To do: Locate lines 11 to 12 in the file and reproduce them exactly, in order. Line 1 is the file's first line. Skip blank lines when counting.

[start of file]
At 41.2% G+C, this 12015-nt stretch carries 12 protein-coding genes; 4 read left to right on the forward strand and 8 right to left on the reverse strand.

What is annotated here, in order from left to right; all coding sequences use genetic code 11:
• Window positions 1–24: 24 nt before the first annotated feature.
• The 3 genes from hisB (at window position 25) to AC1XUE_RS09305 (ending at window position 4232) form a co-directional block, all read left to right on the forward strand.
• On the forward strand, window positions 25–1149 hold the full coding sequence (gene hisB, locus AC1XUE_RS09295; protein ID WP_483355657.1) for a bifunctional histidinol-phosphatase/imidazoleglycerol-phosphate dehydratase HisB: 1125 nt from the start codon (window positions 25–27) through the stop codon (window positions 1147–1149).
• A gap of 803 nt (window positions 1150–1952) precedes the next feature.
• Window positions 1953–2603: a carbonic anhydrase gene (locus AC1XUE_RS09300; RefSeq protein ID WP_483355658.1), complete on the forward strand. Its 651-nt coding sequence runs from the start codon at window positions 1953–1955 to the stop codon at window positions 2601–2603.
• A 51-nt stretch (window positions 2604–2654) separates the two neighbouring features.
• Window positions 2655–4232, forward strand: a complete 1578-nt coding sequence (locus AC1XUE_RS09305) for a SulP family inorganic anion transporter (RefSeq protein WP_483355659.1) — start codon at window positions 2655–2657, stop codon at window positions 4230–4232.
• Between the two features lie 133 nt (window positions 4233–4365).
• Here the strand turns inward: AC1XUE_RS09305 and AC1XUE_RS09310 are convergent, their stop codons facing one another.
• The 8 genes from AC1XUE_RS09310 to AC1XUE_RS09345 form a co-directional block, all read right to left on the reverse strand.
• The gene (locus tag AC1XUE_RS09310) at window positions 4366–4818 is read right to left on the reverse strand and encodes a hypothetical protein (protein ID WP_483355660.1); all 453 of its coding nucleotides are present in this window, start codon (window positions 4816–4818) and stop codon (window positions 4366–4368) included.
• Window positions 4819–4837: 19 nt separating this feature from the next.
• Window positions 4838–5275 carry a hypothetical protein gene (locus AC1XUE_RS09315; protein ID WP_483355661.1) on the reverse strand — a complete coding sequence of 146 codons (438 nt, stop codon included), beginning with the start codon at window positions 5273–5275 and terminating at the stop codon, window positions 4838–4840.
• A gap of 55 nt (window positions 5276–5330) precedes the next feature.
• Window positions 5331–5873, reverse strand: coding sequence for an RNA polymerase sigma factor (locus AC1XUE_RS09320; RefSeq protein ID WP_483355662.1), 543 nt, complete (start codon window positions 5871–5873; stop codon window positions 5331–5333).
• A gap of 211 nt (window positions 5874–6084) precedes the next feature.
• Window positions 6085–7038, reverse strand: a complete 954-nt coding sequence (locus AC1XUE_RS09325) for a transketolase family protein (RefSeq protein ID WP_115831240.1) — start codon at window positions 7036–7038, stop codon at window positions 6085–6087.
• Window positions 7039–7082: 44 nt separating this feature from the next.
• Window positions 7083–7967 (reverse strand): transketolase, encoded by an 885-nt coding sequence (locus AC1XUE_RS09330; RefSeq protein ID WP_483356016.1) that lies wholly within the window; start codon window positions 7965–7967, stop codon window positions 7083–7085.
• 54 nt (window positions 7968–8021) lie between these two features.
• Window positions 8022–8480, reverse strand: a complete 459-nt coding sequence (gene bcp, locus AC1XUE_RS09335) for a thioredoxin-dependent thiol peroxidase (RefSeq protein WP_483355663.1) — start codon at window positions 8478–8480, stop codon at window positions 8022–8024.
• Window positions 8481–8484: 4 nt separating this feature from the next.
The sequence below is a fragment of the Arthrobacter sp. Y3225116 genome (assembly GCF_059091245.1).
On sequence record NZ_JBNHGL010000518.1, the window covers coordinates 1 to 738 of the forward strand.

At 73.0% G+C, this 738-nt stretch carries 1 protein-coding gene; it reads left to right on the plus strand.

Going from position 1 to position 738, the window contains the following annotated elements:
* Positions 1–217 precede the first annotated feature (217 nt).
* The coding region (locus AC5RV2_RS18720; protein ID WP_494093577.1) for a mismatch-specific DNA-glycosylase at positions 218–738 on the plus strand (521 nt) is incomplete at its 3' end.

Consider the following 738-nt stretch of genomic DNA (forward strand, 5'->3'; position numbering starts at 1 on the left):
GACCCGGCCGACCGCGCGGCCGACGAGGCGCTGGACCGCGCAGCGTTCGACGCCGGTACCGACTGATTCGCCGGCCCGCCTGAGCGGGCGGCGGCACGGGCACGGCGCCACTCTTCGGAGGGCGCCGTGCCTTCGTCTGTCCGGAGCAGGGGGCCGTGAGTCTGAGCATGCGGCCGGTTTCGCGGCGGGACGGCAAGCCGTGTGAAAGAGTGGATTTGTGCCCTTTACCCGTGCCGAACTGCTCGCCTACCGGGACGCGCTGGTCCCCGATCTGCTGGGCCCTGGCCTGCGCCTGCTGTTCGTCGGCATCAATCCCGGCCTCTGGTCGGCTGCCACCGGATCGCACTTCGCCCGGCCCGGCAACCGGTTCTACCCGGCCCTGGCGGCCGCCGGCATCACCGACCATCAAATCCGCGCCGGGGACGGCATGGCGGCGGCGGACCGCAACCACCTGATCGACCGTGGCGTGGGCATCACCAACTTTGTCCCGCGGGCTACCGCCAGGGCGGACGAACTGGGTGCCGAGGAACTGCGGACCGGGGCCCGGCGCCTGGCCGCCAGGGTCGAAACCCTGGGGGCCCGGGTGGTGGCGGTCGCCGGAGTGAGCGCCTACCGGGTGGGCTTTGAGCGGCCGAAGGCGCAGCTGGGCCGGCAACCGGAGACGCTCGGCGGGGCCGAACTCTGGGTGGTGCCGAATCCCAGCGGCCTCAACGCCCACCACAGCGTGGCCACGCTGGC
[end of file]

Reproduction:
• Here the strand turns inward: AC1XUE_RS09305 and AC1XUE_RS09310 are convergent, their stop codons facing one another.
• The 8 genes from AC1XUE_RS09310 to AC1XUE_RS09345 form a co-directional block, all read right to left on the reverse strand.